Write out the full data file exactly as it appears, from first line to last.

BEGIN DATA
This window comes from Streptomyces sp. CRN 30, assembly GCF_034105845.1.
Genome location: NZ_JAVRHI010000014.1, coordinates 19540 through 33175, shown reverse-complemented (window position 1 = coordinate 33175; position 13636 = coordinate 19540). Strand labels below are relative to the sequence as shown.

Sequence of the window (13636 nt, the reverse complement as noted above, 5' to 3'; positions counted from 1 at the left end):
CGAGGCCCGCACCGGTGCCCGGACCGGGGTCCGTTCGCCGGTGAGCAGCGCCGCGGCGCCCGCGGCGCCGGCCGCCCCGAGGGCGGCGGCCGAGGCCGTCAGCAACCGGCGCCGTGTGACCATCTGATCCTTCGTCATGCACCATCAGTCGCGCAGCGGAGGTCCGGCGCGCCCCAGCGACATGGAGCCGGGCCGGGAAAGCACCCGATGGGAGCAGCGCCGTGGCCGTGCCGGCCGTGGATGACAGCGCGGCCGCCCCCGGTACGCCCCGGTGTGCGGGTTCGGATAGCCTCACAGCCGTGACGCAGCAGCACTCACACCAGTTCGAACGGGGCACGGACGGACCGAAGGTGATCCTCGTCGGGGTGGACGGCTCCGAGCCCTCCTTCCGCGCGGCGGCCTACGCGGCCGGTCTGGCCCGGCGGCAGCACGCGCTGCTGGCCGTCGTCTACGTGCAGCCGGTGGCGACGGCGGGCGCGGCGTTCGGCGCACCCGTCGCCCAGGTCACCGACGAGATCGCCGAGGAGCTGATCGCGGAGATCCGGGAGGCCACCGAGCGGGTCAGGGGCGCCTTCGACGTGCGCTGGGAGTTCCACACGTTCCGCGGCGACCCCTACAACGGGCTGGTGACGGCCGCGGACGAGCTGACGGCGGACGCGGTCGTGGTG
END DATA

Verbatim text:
This window comes from Streptomyces sp. CRN 30, assembly GCF_034105845.1.
Genome location: NZ_JAVRHI010000014.1, coordinates 19540 through 33175, shown reverse-complemented (window position 1 = coordinate 33175; position 13636 = coordinate 19540). Strand labels below are relative to the sequence as shown.

Sequence of the window (13636 nt, the reverse complement as noted above, 5' to 3'; positions counted from 1 at the left end):
CGAGGCCCGCACCGGTGCCCGGACCGGGGTCCGTTCGCCGGTGAGCAGCGCCGCGGCGCCCGCGGCGCCGGCCGCCCCGAGGGCGGCGGCCGAGGCCGTCAGCAACCGGCGCCGTGTGACCATCTGATCCTTCGTCATGCACCATCAGTCGCGCAGCGGAGGTCCGGCGCGCCCCAGCGACATGGAGCCGGGCCGGGAAAGCACCCGATGGGAGCAGCGCCGTGGCCGTGCCGGCCGTGGATGACAGCGCGGCCGCCCCCGGTACGCCCCGGTGTGCGGGTTCGGATAGCCTCACAGCCGTGACGCAGCAGCACTCACACCAGTTCGAACGGGGCACGGACGGACCGAAGGTGATCCTCGTCGGGGTGGACGGCTCCGAGCCCTCCTTCCGCGCGGCGGCCTACGCGGCCGGTCTGGCCCGGCGGCAGCACGCGCTGCTGGCCGTCGTCTACGTGCAGCCGGTGGCGACGGCGGGCGCGGCGTTCGGCGCACCCGTCGCCCAGGTCACCGACGAGATCGCCGAGGAGCTGATCGCGGAGATCCGGGAGGCCACCGAGCGGGTCAGGGGCGCCTTCGACGTGCGCTGGGAGTTCCACACGTTCCGCGGCGACCCCTACAACGGGCTGGTGACGGCCGCGGACGAGCTGACGGCGGACGCGGTCGTGGTG